Magazine article Alternatives Journal

United We Fish: The Fight against the Privatization of the Fisheries Is Creating New Alliances between Native and Non-Native Fishing Communities in Southwest Nova Scotia

Magazine article Alternatives Journal

United We Fish: The Fight against the Privatization of the Fisheries Is Creating New Alliances between Native and Non-Native Fishing Communities in Southwest Nova Scotia

Article excerpt

HUBERT SAULNIER'S family has been fishing in the Bay of Fundy for as long as there have been Acadians in Nova Scotia. These days a lobster licence, like the one Hubert bought for 25 cents in the early 1960s, goes for just under one million dollars. If you're lucky enough to have one, you can make a good living.

Of course, there's not much of a family fishery left in the Maritimes. People used to make a living catching cod and other ground fish, scallops, and herring. In the past 20 years thousands of independent fishers have been squeezed out of those fisheries and replaced by a handful of large corporations.

Lobster remains a family fishery. It is the backbone of many coastal economies and cultures--and it is guarded with a sense of urgency. So when the Supreme Court handed down its Marshall decision in September 1999 affirming First Nations' treaty rights--including the right to fish commercially--tensions rose in coastal communities across the Maritimes.

The Marshall decision has changed the face of the in-shore fishery, and it hasn't been a smooth transition. Conflict and confrontation made the news headlines. But in some places the decision has provided the context for a coming together of native and non-native fishing communities. These budding alliances are fast becoming a movement to build more sustainable and inclusive Atlantic fisheries in the face of ever-increasing corporatization of the industry and privatization of fisheries management.

In Esgenoopetitj--also known as Burnt Church--a Mi'kmaq village on New Brunswick's Miramichi Bay, the Marshall decision was greeted with high hopes and much celebration. With few options for work in the area, the chance to catch enough lobsters to feed the family and sell a few on the side was big news. But for Burnt Church First Nation the ruling meant much more than a modest economic opportunity. It meant that finally Canada recognized their right to live according to Mi'kmaq culture and traditions, including their right to fish.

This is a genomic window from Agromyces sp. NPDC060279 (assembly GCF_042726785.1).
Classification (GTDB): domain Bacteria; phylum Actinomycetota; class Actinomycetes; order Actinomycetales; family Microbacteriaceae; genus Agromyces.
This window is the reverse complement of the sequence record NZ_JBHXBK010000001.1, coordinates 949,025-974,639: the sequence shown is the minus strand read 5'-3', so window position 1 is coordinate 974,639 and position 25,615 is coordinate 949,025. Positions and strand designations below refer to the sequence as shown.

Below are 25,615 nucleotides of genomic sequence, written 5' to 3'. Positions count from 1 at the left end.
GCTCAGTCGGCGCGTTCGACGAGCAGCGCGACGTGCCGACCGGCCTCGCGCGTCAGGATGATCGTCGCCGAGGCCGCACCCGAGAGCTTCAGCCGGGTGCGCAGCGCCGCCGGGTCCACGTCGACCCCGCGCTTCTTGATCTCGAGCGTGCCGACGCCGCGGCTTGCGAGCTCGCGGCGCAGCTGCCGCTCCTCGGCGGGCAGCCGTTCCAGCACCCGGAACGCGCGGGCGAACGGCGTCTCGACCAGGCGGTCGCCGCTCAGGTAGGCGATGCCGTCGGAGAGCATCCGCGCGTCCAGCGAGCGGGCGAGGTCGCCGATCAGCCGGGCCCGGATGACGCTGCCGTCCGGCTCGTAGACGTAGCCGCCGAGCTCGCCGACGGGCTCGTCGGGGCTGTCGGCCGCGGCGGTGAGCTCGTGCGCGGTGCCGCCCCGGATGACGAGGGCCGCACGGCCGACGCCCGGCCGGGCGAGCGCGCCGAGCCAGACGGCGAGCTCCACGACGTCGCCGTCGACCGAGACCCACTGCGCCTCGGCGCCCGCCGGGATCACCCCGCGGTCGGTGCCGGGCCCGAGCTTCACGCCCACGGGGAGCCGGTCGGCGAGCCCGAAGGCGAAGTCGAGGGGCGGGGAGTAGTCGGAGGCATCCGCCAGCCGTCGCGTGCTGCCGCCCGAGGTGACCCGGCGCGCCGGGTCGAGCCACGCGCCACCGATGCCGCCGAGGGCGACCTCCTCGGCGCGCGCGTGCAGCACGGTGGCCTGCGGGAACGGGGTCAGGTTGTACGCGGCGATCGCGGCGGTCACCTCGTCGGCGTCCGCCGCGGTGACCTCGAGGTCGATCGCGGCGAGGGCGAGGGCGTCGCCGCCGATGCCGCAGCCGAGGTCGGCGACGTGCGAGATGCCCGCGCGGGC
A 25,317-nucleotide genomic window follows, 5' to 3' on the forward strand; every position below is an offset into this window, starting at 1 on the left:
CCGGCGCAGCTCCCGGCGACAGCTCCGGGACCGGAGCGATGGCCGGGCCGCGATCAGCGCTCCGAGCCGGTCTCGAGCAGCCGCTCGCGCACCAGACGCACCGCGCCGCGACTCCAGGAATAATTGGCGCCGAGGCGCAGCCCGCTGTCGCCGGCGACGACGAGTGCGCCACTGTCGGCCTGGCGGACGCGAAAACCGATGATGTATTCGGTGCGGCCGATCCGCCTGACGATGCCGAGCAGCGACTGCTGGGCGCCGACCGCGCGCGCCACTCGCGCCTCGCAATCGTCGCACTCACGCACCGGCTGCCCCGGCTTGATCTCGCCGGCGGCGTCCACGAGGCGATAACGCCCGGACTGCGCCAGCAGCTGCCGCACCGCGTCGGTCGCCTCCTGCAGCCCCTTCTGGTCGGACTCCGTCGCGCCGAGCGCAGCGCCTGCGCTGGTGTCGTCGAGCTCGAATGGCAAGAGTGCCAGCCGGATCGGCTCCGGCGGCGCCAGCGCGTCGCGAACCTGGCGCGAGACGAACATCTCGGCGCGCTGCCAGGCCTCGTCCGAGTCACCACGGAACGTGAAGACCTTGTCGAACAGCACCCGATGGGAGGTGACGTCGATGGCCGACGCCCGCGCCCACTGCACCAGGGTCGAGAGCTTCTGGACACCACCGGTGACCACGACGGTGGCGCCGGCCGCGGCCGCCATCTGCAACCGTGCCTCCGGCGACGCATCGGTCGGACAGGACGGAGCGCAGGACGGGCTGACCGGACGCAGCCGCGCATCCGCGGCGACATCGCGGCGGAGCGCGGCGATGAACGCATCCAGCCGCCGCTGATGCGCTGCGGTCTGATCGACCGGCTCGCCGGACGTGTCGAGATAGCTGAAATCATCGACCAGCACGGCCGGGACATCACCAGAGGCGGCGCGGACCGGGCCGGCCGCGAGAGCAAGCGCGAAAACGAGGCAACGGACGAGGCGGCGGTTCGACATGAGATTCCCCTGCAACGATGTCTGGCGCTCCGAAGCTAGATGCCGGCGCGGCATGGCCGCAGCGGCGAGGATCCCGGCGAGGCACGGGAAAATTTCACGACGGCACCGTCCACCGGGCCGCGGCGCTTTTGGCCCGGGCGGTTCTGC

Community leaders undertook an extensive mobilization process--going door-to-door consulting clan mothers, elders, youth and families0--to develop a fishery management plan that would reflect the interests and concerns of the entire community. What emerged was a holistic vision of fishing incorporated into community life and culture--a vision fundamentally at odds with the role fishing plays under Fisheries and Oceans Canada (popularly referred to as DFO) regulation. (1)

Under their plan, Burnt Church would fish a total of 15,000 traps per season: 10,000 traps during the spring commercial fishery and 5000 during a traditional fall fishery. (2) But instead of DFO's system where individual licences are distributed to a handful of specialized fishers, fishing privileges would be shared more broadly within the community.

Fishing plays a unique role in many First Nation communities: the catch is divided between food, ceremonial and commercial purposes. For both cultural and economic reasons, it is important to have a management plan that ensures the widest possible participation and employment in the industry.

The Burnt Church management plan received the enthusiastic approval of environmental groups. (3) But non-native fishers from neighbouring communities reacted with violence, intimidation and vandalism when Burnt Church fishers took to the water in the summers of 2000 and 2001. As no new lobster licences had been issued since the 1970s, the native fishery was perceived as a threat to non-native livelihoods. DFO declared the Burnt Church fishery illegal and the Supreme Court issued its first-ever public clarification of a court judgment.

The crisis at Burnt Church has largely dissipated. With the community exhausted after two years of attacks and straining under conditions of tremendous poverty, the local Chief signed a two-year fishing agreement with DFO that put 21 specialized fishers on the water with DFO licences, in addition to the 13 commercial licences that existed in the community prior to the Marshall ruling. …

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